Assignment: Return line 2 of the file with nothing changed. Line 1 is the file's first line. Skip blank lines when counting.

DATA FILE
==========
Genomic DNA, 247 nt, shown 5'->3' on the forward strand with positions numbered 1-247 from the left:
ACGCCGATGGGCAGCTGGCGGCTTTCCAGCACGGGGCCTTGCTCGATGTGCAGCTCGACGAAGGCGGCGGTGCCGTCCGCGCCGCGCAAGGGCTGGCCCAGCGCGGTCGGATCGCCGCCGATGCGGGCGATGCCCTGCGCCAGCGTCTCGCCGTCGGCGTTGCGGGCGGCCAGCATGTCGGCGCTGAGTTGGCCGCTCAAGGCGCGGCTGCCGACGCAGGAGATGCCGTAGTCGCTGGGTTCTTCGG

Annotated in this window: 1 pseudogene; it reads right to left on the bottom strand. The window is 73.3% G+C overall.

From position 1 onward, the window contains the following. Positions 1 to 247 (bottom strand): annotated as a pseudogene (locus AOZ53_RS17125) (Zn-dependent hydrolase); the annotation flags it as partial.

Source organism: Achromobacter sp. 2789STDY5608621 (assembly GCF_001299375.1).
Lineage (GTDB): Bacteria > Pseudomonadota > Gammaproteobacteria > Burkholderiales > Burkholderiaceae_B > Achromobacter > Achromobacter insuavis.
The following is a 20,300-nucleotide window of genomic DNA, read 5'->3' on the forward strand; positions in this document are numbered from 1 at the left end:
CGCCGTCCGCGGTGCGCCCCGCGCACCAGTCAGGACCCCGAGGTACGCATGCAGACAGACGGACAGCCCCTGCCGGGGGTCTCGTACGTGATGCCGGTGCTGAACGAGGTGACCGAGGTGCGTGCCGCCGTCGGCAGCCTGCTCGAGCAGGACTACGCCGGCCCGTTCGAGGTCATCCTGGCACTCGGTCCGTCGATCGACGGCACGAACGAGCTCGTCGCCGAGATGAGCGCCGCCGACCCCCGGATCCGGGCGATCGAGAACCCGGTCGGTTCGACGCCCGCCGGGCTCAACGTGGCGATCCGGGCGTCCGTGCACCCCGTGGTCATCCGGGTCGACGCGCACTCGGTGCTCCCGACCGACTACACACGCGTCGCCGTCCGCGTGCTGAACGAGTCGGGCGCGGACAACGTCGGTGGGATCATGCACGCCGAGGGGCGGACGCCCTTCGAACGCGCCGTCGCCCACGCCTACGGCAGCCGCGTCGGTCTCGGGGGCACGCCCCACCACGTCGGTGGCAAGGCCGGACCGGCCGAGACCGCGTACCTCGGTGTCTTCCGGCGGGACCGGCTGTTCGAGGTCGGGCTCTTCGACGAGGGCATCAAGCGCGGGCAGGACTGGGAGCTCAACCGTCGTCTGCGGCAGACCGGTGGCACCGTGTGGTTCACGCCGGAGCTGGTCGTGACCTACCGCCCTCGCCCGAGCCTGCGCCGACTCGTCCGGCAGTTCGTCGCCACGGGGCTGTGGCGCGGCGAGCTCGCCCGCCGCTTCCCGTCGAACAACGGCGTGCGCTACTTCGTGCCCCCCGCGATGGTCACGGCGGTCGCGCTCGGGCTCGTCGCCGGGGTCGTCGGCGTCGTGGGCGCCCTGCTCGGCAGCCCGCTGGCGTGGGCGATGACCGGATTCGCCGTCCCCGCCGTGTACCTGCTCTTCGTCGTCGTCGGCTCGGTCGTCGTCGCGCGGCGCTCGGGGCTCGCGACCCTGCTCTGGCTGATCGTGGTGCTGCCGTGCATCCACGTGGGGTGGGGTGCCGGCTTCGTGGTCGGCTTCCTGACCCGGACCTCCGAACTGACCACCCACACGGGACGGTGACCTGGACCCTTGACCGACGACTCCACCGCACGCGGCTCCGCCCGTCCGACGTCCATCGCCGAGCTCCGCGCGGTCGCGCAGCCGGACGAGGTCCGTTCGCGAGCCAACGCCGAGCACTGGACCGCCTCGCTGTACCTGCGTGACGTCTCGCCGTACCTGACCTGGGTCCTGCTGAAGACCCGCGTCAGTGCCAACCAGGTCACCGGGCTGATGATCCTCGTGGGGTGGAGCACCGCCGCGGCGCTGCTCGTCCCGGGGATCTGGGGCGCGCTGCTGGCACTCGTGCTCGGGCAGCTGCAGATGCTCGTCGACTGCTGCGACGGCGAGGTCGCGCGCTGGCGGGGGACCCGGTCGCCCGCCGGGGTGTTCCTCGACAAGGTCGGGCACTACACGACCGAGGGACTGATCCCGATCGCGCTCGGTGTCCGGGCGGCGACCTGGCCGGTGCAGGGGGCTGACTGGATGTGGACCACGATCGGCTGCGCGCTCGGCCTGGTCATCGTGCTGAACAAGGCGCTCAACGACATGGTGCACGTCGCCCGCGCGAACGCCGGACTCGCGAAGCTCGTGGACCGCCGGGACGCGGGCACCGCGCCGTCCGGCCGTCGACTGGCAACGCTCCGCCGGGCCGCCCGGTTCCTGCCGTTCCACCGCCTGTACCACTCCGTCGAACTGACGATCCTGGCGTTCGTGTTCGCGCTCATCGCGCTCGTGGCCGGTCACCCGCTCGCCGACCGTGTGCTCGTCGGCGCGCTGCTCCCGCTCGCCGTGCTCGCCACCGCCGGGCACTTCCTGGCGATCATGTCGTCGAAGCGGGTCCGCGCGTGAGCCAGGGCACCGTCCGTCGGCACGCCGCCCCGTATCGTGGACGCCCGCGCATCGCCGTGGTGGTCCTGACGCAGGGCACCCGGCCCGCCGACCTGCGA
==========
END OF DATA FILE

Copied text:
ACGCCGATGGGCAGCTGGCGGCTTTCCAGCACGGGGCCTTGCTCGATGTGCAGCTCGACGAAGGCGGCGGTGCCGTCCGCGCCGCGCAAGGGCTGGCCCAGCGCGGTCGGATCGCCGCCGATGCGGGCGATGCCCTGCGCCAGCGTCTCGCCGTCGGCGTTGCGGGCGGCCAGCATGTCGGCGCTGAGTTGGCCGCTCAAGGCGCGGCTGCCGACGCAGGAGATGCCGTAGTCGCTGGGTTCTTCGG